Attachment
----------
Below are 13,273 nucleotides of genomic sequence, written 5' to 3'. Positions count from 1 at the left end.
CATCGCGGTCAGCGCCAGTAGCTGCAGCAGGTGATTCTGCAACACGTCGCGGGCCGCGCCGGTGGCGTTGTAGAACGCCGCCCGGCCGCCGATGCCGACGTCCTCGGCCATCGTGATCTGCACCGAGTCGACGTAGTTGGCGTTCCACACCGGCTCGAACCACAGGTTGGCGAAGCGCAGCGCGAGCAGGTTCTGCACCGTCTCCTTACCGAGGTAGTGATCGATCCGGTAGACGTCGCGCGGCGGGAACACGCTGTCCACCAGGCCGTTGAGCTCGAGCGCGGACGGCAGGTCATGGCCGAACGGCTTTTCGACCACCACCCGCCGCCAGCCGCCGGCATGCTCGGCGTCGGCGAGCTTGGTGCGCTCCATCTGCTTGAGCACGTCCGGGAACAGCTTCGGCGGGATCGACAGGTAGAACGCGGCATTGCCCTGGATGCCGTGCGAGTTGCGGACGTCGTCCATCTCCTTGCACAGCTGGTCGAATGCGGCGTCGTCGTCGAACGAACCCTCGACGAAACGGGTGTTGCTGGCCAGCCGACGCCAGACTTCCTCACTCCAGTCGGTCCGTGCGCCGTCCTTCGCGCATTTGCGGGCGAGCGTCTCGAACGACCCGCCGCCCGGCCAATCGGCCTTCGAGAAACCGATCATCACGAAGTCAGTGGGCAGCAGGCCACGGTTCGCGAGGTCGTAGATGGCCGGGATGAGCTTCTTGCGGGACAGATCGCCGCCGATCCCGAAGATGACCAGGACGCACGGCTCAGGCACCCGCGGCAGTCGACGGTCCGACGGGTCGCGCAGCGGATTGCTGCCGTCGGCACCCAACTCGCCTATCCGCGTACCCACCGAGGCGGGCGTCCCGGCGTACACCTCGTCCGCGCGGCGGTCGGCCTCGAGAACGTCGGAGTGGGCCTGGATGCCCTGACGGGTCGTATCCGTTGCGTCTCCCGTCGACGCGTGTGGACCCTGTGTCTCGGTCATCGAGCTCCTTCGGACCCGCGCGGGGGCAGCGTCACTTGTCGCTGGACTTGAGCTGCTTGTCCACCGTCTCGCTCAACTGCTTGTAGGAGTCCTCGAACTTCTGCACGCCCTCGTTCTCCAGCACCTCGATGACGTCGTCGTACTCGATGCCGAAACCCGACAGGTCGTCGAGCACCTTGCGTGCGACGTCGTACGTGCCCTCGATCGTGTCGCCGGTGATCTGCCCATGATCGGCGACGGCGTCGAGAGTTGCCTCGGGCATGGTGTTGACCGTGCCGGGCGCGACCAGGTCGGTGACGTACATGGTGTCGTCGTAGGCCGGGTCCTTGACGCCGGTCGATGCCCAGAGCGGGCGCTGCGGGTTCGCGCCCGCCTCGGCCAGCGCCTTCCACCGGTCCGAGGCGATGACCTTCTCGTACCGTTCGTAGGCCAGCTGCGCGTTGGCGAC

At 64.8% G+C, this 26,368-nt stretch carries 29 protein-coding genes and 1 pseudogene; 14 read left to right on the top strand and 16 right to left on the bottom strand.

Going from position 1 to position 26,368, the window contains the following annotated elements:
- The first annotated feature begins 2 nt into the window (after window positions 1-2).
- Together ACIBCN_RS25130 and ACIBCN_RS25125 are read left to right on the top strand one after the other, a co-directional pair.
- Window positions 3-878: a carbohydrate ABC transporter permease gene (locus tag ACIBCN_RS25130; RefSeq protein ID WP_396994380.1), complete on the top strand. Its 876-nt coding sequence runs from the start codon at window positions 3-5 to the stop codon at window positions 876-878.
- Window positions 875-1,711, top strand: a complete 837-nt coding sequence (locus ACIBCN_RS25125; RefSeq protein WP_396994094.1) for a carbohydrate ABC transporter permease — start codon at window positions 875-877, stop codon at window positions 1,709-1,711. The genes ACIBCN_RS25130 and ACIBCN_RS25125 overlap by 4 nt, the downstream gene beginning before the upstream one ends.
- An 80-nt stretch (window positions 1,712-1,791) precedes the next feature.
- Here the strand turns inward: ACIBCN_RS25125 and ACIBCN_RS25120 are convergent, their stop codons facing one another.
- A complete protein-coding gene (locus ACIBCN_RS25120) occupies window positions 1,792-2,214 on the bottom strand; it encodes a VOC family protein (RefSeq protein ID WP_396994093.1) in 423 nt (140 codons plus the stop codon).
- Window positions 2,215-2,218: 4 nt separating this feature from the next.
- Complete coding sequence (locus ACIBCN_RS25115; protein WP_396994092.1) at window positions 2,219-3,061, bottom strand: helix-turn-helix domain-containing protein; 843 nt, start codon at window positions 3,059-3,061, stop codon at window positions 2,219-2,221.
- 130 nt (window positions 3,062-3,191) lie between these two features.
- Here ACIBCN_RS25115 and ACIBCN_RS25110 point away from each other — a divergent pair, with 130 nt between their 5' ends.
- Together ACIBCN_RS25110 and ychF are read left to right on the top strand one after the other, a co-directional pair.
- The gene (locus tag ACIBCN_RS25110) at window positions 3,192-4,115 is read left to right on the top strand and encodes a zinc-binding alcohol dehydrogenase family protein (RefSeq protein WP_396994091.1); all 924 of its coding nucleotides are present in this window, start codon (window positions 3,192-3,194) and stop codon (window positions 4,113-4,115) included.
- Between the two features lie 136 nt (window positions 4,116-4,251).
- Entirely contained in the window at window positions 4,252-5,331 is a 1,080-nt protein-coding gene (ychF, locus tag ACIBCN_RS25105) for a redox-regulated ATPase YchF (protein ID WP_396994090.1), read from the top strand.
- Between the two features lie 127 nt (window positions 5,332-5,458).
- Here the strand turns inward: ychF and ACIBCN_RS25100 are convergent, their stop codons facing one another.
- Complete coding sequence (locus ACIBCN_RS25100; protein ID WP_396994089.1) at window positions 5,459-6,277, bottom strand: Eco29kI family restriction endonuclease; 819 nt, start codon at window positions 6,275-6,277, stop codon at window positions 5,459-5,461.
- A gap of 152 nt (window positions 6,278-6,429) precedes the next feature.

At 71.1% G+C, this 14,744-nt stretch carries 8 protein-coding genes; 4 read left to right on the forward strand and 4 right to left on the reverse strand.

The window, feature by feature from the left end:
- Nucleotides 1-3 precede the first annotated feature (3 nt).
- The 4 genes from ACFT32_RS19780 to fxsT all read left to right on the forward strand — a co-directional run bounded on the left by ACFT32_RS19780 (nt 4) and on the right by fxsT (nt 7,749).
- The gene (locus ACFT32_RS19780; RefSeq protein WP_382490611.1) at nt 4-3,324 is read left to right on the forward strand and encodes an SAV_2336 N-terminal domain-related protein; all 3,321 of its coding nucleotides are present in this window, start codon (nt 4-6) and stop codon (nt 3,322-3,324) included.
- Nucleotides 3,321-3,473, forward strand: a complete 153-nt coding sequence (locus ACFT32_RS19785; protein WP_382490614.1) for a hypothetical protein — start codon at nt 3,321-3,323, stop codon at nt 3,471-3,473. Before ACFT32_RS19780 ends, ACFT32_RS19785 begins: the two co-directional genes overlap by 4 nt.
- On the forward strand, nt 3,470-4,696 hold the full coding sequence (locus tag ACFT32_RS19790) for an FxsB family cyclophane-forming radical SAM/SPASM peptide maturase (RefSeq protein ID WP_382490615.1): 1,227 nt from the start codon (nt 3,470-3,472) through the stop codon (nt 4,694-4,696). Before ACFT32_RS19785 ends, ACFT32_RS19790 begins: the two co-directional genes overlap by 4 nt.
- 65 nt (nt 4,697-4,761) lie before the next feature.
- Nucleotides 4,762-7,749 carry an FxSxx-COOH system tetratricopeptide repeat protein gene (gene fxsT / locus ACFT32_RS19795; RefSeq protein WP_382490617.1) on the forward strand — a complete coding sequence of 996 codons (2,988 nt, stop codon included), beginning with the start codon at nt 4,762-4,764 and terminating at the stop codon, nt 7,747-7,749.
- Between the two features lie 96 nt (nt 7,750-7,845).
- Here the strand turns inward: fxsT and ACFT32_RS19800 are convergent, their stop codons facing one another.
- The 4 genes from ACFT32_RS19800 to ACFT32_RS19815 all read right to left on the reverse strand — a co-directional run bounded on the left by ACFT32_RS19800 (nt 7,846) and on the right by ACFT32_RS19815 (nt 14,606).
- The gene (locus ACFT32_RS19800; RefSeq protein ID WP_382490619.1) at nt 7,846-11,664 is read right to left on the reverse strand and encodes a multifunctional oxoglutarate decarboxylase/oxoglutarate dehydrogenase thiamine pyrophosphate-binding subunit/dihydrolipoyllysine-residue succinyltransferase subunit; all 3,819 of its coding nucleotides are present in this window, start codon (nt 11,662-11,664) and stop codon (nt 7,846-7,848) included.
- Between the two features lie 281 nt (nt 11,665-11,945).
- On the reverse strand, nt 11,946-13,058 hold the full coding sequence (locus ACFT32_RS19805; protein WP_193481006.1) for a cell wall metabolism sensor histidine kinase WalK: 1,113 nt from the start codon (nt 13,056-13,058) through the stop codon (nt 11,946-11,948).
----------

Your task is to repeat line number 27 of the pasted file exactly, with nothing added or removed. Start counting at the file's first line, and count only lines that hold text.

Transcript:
- The 4 genes from ACFT32_RS19780 to fxsT all read left to right on the forward strand — a co-directional run bounded on the left by ACFT32_RS19780 (nt 4) and on the right by fxsT (nt 7,749).